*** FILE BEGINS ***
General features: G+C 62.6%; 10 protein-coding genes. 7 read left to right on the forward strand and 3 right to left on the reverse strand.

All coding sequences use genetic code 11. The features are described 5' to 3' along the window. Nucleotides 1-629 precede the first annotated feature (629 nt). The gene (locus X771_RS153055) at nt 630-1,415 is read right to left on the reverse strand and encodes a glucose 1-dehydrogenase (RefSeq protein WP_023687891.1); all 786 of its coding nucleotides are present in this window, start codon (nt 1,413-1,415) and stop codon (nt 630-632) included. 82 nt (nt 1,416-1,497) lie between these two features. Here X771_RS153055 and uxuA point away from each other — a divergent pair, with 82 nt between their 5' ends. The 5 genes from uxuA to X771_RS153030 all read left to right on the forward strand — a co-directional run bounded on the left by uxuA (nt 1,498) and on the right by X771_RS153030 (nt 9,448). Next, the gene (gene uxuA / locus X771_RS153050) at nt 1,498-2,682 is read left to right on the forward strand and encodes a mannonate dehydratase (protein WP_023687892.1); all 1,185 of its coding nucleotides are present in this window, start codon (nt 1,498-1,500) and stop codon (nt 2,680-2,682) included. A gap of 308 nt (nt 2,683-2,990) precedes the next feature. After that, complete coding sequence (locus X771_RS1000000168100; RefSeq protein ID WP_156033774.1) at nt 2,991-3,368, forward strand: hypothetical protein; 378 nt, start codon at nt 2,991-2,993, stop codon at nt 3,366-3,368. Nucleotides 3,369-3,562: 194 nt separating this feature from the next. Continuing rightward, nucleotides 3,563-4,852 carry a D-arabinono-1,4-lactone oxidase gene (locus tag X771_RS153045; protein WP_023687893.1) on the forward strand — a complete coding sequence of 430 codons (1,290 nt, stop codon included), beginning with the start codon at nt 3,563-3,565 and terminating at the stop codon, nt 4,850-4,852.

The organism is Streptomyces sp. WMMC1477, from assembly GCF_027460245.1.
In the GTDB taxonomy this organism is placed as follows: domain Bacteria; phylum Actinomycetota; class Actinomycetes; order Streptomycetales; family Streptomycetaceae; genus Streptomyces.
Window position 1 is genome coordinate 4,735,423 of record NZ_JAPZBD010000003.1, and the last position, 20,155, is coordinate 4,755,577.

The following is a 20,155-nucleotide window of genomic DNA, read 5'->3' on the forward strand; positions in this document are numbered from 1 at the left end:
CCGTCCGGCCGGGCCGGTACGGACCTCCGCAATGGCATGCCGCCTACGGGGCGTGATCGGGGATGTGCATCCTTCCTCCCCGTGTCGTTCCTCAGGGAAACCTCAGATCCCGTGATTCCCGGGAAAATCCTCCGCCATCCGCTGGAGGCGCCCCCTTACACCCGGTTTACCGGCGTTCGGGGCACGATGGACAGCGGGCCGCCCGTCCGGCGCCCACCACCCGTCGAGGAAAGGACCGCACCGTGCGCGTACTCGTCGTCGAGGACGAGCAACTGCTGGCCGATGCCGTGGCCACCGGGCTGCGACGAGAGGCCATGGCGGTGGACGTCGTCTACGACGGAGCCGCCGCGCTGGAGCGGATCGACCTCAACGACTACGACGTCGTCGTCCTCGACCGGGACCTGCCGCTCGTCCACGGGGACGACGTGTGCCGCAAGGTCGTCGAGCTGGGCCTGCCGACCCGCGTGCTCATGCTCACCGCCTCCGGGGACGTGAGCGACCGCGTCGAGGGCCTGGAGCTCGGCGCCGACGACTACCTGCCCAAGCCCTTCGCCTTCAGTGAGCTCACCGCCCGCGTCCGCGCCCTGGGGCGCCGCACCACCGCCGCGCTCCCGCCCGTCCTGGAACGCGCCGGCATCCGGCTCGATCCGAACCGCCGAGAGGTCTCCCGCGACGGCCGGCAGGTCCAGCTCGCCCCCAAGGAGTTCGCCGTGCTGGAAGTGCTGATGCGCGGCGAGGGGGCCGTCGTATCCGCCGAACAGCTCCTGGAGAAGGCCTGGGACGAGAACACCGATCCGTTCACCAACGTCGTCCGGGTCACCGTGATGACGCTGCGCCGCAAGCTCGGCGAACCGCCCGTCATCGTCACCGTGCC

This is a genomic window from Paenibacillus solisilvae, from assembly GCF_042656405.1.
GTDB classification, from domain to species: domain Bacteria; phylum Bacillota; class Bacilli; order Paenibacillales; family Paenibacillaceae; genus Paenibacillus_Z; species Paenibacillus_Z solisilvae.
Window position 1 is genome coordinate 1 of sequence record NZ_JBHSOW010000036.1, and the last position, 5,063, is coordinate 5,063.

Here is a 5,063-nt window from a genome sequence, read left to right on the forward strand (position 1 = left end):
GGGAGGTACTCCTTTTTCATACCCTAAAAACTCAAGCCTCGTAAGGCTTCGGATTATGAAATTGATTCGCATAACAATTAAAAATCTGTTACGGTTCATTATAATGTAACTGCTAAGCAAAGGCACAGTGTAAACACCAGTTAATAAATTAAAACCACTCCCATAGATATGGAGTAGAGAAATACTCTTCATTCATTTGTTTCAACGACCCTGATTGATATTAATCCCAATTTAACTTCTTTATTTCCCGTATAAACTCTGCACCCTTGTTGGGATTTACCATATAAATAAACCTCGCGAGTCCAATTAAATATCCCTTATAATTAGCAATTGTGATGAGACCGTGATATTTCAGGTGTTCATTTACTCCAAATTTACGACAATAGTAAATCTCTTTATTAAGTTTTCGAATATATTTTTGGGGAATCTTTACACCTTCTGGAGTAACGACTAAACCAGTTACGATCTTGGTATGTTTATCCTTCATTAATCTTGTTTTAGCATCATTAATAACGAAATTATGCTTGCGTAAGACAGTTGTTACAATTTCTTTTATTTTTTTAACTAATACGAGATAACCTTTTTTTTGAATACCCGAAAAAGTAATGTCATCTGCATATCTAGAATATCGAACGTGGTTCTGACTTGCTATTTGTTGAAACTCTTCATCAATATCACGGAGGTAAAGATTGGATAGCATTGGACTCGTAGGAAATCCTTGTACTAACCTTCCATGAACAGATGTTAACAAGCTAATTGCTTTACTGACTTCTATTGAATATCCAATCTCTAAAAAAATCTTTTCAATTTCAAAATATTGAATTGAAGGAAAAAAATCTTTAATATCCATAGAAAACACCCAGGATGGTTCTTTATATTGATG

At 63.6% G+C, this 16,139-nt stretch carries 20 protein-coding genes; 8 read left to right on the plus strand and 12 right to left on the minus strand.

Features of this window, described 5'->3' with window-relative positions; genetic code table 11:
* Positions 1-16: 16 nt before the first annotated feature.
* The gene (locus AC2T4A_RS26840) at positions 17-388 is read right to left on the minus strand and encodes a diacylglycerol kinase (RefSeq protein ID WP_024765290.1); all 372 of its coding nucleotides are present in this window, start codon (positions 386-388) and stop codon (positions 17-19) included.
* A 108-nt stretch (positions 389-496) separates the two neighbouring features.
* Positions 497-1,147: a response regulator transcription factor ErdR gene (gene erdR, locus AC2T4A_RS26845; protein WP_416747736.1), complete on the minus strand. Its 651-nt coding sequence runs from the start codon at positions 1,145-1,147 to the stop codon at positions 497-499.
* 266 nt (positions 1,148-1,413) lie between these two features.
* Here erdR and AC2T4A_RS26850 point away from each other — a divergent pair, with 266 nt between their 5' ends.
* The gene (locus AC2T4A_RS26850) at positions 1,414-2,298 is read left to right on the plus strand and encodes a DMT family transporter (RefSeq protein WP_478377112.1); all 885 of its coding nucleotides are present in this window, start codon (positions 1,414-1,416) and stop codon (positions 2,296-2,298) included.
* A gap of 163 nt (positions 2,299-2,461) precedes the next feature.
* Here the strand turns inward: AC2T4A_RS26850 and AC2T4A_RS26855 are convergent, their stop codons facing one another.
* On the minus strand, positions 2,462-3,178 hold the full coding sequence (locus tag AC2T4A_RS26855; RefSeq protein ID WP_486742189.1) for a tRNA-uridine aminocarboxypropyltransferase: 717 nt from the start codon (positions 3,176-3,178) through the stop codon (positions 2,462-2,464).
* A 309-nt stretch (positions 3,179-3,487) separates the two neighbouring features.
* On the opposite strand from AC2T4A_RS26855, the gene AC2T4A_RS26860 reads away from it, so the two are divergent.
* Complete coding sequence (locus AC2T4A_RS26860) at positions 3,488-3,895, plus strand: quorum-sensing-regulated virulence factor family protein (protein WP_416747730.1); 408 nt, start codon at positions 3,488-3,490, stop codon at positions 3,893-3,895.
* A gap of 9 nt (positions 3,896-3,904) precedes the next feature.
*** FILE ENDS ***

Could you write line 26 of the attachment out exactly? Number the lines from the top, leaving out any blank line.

* On the opposite strand from AC2T4A_RS26855, the gene AC2T4A_RS26860 reads away from it, so the two are divergent.